Explaining the principle behind curves we started by learning how to draw a line, we then adjusted the control vertices’ to create the outer shape. After that, we used Revolve to form the NURB surface of the object, and make the flesh of the apple body. Finally, we deformed the symmetrical shape with a lattice, and scaled a hull or two to give an organic irregular appearance.

All the while we were reminded of good working practice techniques, such as drawing from the origin, keeping a tidy Outliner window and snapping curves to the grid.

To make the stem we made a primitive circle which we then duplicated, and Lofted creating isoparms, after which we rotated and moved the construction curves, to give the stem a realistic bend. Mark had a day off work on Wednesday, so Gideon Corby stepped into the breach for our the second class to finish the exercise, and we made the leaf using similar techniques.

Judging by the results displayed on the screen of my neighbour Nikolai, it is clear my skills are still clearly lagging behind those of my more adept colleagues. His proud, fruity orb with arcing stem and three perfect leaves would grace the virtual food halls of Harrods, but in contrast, my scruffy little rag-tag fruit would be more at home on a stall at Deptford i-Market.

But Gideon and Mark are very helpful by reminding me different people learn at various speeds, and the key to these early stages is to understand the principles, not to create perfect models. Hopefully, in the long run my skills of observational drawing may give me an advantage, of course after I've learnt which are the correct buttons and the right order to press them in.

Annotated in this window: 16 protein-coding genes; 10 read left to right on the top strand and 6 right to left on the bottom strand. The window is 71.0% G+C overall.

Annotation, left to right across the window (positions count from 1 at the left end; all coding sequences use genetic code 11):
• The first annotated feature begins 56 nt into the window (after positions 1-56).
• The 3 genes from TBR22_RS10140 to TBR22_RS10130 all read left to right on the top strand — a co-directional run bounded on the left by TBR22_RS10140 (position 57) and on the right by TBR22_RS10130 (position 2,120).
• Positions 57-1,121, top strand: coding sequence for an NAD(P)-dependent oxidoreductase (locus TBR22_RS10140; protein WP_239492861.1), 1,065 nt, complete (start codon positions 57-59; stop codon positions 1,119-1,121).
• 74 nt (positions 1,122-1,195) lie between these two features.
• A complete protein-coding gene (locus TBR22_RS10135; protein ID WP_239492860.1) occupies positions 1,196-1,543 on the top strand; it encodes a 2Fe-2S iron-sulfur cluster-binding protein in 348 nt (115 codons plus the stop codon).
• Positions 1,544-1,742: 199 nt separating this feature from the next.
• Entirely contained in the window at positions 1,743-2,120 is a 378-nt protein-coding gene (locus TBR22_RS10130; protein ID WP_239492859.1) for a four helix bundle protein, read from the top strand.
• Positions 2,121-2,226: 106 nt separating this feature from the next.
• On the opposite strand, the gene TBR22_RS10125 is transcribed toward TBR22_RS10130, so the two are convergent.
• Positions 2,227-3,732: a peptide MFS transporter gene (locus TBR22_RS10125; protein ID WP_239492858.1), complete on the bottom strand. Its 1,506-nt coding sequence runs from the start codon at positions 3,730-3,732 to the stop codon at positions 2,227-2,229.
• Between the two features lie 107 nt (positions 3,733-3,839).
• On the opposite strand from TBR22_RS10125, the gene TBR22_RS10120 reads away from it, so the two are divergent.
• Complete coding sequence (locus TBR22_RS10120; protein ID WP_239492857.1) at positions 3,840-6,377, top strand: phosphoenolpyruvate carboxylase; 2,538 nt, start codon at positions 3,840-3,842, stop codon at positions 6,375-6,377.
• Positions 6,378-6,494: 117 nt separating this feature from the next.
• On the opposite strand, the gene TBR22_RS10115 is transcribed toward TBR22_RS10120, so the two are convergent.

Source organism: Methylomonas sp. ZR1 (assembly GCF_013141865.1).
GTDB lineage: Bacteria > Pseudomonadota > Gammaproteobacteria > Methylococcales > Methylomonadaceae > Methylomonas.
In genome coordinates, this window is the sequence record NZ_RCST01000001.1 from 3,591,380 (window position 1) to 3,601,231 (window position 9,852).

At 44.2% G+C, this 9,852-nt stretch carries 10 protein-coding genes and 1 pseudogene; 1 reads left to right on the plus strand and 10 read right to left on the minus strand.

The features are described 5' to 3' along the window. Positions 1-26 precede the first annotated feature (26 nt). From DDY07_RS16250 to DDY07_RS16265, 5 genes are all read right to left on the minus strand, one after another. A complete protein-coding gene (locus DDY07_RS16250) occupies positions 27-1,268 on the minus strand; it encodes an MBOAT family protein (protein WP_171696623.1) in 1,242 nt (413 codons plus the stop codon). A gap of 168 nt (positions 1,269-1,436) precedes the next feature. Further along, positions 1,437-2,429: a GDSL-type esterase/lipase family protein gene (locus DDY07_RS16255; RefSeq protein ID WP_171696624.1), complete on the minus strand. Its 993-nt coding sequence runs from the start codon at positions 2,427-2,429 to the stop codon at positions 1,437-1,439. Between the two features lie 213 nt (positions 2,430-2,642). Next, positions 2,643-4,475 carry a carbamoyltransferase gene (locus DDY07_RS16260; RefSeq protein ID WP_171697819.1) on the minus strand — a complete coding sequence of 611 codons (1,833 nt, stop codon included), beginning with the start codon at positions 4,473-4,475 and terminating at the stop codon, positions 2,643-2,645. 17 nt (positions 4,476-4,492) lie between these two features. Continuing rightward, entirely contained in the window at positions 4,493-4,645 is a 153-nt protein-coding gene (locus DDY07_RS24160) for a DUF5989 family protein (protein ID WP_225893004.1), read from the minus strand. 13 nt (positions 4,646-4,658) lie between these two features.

Although I’m still very much primitive Mayan man, I’m buoyed by the encouraging comments on my last post, and do feel “like a young antelope, taking those awkward first steps in the Maya”. But I definitely need to do more practice at home, before the days of “bounding around the Savannah with custom mel and python shelf commands” come in to view.

But there are predators which could upset the apple cart and halt this home practice, namely my girlfriend. She would like to spend her time with me at the weekend, rather than I foraging alone on the Maya Savannah. However, she remains supportive and helpful, but getting the right work/life balance in the world of VFX, is an all too common one I believe.

I wouldn't say I’d had an ‘apple fall on my head moment yet’, but I did get occasional flashes of wonder at the awesome power of creation lurking beneath my fingertips, whilst clumsily modelling my sorry little fruit.

So I press on and until next week, toodle pip!

1 Comments Toby Young

Posted by
Toby Young
Fri 10 Feb 2012: 10:30am

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Comments

  • Richard Williams:

    I'm actually looking forward to the progress of these blogs Toby, I'm in a similar position about wanting to delve into this world and retrain and reading your insights helps to see the journey ahead. The work life balance thing I think is prevalent in any job to some degree, ultimately its enjoying your work that helps you to enjoy life's journey. After all work makes up 80% of your waking day during the week…

    Keep it up!